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Date:   Wed, 15 May 2019 21:40:23 -0700
From:   Andy Lutomirski <>
To:     "Xing, Cedric" <>
Cc:     Andy Lutomirski <>,
        James Morris <>,
        "Christopherson, Sean J" <>,
        "Serge E. Hallyn" <>,
        LSM List <>,
        Paul Moore <>,
        Stephen Smalley <>,
        Eric Paris <>,
        "" <>,
        Jarkko Sakkinen <>,
        Jethro Beekman <>,
        "Hansen, Dave" <>,
        Thomas Gleixner <>,
        "Dr. Greg" <>,
        Linus Torvalds <>,
        LKML <>, X86 ML <>,
        "" <>,
        Andrew Morton <>,
        "" <>,
        "" <>,
        "Ayoun, Serge" <>,
        "Katz-zamir, Shay" <>,
        "Huang, Haitao" <>,
        Andy Shevchenko <>,
        "Svahn, Kai" <>, Borislav Petkov <>,
        Josh Triplett <>,
        "Huang, Kai" <>,
        David Rientjes <>
Subject: Re: SGX vs LSM (Re: [PATCH v20 00/28] Intel SGX1 support)

> On May 15, 2019, at 8:03 PM, Xing, Cedric <> wrote:
> Hi Andy,
>> From: Andy Lutomirski []
>>> On Wed, May 15, 2019 at 3:46 PM James Morris <> wrote:
>>> On Wed, 15 May 2019, Andy Lutomirski wrote:
>>>>> Why not just use an xattr, like security.sgx ?
>>>> Wouldn't this make it so that only someone with CAP_MAC_ADMIN could
>>>> install an enclave?  I think that this decision should be left up the
>>>> administrator, and it should be easy to set up a loose policy where
>>>> anyone can load whatever enclave they want.  That's what would happen
>>>> in my proposal if there was no LSM loaded or of the LSM policy didn't
>>>> restrict what .sigstruct files were acceptable.
>>> You could try user.sigstruct, which does not require any privs.
>> I don't think I understand your proposal.  What file would this
>> attribute be on?  What would consume it?
>> I'm imagining that there's some enclave in a file
>> crypto_thingy.enclave.  There's also a file crypto_thingy.sigstruct.
>> crypto_thingy.enclave has type lib_t or similar so that it's
>> executable.  crypto_thingy.sigstruct has type sgx_sigstruct_t.  The
>> enclave loader does, in effect:
>> void *source_data = mmap(crypto_thingy.enclave, PROT_READ | PROT_EXEC, ...);
>> int sigstruct_fd = open("crypto_thingy.sigstruct", O_RDONLY);
>> int enclave_fd = open("/dev/sgx/enclave", O_RDWR);
>> ioctl(enclave_fd, SGX_IOC_ADD_SOME_DATA, source_data + source_offset,
>> enclave_offset, len, ...);
>> ioctl(enclave_fd, SGX_IOC_ADD_SOME_DATA, source_data + source_offset2,
>> enclave_offset2, len, ...);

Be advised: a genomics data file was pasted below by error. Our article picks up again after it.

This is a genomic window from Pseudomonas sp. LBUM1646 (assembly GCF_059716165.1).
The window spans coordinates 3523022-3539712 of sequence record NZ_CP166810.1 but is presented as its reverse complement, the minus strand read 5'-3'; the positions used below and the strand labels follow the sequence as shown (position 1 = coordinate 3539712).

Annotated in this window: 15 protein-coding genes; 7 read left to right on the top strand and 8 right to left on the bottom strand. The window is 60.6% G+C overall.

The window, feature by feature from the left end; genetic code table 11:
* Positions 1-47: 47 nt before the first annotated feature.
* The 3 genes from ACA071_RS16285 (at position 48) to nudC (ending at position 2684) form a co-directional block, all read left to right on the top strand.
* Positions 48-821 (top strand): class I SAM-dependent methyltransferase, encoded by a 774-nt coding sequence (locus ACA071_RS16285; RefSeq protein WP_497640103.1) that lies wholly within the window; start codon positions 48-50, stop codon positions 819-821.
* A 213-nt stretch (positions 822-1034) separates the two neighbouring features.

>> etc.
>> /* Here's where LSMs get to check that the sigstruct is acceptable.
>> The CPU will check that the sigstruct matches the enclave. */
>> ioctl(enclave_fd, SGX_INIT_THE_ENCLAVE, sigstruct_fd);
> SIGSTRUCT isn't necessarily stored on disk so may not always have a fd. How about the following?
> void *ss_pointer = mmap(sigstruct_fd, PROT_READ,...);
> ioctl(enclave_fd, SGX_INIT_THE_ENCLAVE, ss_pointer);
> The idea here is SIGSTRUCT will still be passed in memory so it works the same way when no LSM modules are loaded or basing its decision on the .sigstruct file. Otherwise, an LSM module can figure out the backing file (and offset within that file) by looking into the VMA covering ss_pointer.

I don’t love this approach.  Application authors seem likely to use
read() instead of mmap(), and it’ll still work in many cares. It would
also complicate the kernel implementation, and looking at the inode
backing the vma that backs a pointer is at least rather unusual.
Instead, if the sigstruct isn’t on disk because it’s dynamic or came
from a network, the application can put it in a memfd.

>> /* Actually map the thing */
>> mmap(enclave_fd RO section, PROT_READ, ...);
>> mmap(enclave_fd RW section, PROT_READ | PROT_WRITE, ...);
>> mmap(enclave_fd RX section, PROT_READ | PROT_EXEC, ...);
>> /* This should fail unless EXECMOD is available, I think */
>> mmap(enclave_fd RWX section, PROT_READ | PROT_WRITE | PROT_EXEC);
>> And the idea here is that, if the .enclave file isn't mapped
>> PROT_EXEC, then mmapping the RX section will also require EXECMEM or
> From security perspective, I think it reasonable to give EXECMEM and EXECMOD to /dev/sgx/enclave because the actual permissions are guarded by EPCM permissions, which are "inherited" from the source pages, whose permissions have passed LSM checks.

I disagree.  If you deny a program EXECMOD, it’s not because you
distrust the program. It’s because you want to enforce good security
practices.  (Or you’re Apple and want to disallow third-party JITs.)
A policy that accepts any sigstruct but requires that enclaves come
from disk and respect W^X seems entirely reasonable.

I think that blocking EXECMOD has likely served two very real security
purposes. It helps force application and library developers to write
and compile their code in a way that doesn’t rely on dangerous tricks
like putting executable trampolines on the stack.  It also makes it
essentially impossible for an exploit to run actual downloaded machine
code — if there is no way to run code that isn’t appropriately
labeled, then attackers are more limited in what they can do.

I don’t think that SGX should become an exception to either of these.
Code should not have an excuse to use WX memory just because it’s in
an enclave. Similarly, an exploit should not be able to run an
attacker-supplied enclave as a way around a policy that would
otherwise prevent downloaded code from running.


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